Whereas, The deferred operation of this act would tend to defeat its purpose, which is to promote forthwith safe pregnancies among female inmates in correctional facilities, therefore it is hereby declared to be an emergency law, necessary for the immediate preservation of the public convenience.
Be it enacted by the Senate and House of Representatives in General Court assembled, and by the authority of the same as follows:
Chapter 127 of the General Laws is hereby amended by striking out section 118, as appearing in the 2012 Official Edition, and inserting in place thereof the following section:-
Section 118. (a) Upon admission to a correctional facility, while awaiting trial or after sentencing, a female inmate shall be screened and assessed for pregnancy by a licensed health care professional; provided, however, that the inmate shall be informed of any necessary medical tests connected with the pregnancy screening prior to the administration of such tests. A pregnant inmate shall receive nondirective counseling and written material, in a form the inmate can understand, on pregnancy options and correctional facility policies and practices regarding care and labor for pregnant inmates. Correctional facilities housing female inmates shall ensure that at least 1 member of the correctional facility’s medical staff is trained in pregnancy-related care, which shall include knowledge of prenatal nutrition, high-risk pregnancy, addiction and substance abuse during pregnancy and childbirth education.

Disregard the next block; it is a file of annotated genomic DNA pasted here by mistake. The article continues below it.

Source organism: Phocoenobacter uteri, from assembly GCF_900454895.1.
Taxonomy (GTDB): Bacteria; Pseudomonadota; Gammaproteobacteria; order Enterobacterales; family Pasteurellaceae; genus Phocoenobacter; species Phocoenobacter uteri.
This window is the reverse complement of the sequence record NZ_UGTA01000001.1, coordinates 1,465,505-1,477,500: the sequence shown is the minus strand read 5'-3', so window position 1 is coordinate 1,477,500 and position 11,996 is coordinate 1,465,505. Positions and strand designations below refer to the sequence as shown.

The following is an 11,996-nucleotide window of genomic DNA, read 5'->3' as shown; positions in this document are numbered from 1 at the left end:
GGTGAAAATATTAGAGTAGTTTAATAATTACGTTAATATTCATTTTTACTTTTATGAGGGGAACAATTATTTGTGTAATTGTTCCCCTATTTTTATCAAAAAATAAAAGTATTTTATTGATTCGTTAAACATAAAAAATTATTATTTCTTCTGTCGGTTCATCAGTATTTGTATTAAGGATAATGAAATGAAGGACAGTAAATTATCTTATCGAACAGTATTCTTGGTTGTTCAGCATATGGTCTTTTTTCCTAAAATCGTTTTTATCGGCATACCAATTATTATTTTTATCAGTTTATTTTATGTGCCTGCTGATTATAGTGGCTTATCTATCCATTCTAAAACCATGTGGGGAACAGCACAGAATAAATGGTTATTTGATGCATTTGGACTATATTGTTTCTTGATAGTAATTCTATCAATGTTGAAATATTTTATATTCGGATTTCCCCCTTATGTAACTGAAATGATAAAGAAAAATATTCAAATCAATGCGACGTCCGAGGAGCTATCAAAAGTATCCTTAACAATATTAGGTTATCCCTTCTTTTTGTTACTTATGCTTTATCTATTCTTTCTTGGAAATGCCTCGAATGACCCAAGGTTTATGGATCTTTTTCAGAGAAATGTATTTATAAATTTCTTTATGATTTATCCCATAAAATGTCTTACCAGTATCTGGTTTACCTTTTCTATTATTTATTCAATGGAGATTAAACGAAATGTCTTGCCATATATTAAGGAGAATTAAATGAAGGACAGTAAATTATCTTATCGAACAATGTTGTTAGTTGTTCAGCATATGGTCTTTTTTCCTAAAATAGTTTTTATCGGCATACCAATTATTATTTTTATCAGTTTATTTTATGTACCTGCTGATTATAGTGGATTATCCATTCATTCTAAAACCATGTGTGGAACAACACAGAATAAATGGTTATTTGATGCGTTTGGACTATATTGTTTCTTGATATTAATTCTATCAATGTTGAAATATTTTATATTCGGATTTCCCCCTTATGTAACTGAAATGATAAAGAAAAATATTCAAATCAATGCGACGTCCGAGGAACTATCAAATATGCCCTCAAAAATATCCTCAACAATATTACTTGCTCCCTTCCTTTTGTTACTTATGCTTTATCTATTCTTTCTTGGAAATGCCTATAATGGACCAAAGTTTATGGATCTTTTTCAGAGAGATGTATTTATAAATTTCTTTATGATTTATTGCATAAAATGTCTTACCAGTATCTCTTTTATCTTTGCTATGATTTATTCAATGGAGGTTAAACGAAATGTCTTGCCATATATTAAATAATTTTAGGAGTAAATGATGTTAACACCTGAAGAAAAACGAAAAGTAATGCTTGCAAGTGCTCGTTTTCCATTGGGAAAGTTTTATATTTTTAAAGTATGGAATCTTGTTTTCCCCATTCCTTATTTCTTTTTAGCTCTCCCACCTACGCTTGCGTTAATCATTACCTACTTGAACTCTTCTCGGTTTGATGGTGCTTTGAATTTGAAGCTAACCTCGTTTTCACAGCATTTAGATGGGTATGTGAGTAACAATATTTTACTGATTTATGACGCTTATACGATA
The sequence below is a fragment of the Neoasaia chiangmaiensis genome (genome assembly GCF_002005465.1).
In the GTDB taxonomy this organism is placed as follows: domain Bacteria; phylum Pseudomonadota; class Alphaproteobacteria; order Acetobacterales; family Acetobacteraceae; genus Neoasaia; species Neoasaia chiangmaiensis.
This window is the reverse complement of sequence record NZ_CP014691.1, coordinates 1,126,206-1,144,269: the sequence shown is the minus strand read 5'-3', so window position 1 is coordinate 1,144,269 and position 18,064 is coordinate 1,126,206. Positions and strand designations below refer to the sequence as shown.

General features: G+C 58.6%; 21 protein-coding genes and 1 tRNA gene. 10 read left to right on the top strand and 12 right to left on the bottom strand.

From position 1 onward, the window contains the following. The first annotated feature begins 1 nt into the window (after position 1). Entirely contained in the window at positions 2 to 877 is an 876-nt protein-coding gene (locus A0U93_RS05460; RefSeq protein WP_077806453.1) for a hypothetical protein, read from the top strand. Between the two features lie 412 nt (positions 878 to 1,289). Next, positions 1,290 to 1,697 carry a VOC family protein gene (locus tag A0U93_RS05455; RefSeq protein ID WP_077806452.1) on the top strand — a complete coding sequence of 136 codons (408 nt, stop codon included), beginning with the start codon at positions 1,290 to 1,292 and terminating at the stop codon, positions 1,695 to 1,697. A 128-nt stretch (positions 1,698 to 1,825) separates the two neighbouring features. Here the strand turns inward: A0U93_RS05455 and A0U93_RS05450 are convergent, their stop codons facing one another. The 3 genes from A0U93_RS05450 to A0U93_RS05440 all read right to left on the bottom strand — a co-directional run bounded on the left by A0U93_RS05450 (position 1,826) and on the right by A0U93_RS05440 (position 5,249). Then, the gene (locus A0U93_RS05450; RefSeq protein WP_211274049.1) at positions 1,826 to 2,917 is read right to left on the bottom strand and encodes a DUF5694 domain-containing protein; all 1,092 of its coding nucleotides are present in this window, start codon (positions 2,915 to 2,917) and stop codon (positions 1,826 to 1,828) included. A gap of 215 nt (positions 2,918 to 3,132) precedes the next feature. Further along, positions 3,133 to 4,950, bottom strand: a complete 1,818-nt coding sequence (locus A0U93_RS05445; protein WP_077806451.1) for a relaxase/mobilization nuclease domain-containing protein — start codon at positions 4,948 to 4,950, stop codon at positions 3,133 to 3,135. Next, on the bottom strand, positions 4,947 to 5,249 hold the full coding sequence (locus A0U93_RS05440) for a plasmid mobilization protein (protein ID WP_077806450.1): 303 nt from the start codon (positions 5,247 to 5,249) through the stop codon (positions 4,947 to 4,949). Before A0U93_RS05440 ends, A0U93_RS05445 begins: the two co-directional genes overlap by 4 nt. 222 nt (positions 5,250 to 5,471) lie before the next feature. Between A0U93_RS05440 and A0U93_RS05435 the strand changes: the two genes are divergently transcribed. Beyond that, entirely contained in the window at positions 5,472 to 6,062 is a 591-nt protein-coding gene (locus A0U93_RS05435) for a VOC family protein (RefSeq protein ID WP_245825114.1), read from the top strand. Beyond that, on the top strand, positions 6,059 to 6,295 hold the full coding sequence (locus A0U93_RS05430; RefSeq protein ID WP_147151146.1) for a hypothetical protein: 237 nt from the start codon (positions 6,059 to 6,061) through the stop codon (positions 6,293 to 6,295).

A pregnant and postpartum inmate shall be provided regular prenatal and postpartum medical care at the correctional facility in which she is housed, including: periodic health monitoring and evaluation during pregnancy; the opportunity for a minimum of 1 hour of ambulatory movement each day; a diet containing the nutrients necessary to maintain a healthy pregnancy, including prenatal vitamins and supplements; postpartum screening for depression; and written information regarding prenatal nutrition, maintaining a healthy pregnancy and childbirth. Pregnant and postpartum inmates shall be provided appropriate clothing, undergarments and sanitary materials.
The department of correction shall, in consultation with the department of public health and the Massachusetts Sheriffs Association, Inc., develop appropriate standards of care for pregnant and postpartum inmates, which shall include, at a minimum, the standards for health services set forth by the National Commission on Correctional Health Care. If a pregnant inmate requires medically necessary, specialized care that is unavailable at the correctional facility, the pregnant inmate shall have access to such care at a supporting medical facility with appropriate expertise.
If a licensed health care professional determines that an inmate is suffering from postpartum depression, she shall have regular access to a mental health clinician. A postpartum inmate shall not be subject to isolation absent an individualized, documented determination that the inmate poses a serious risk of harm to herself or others.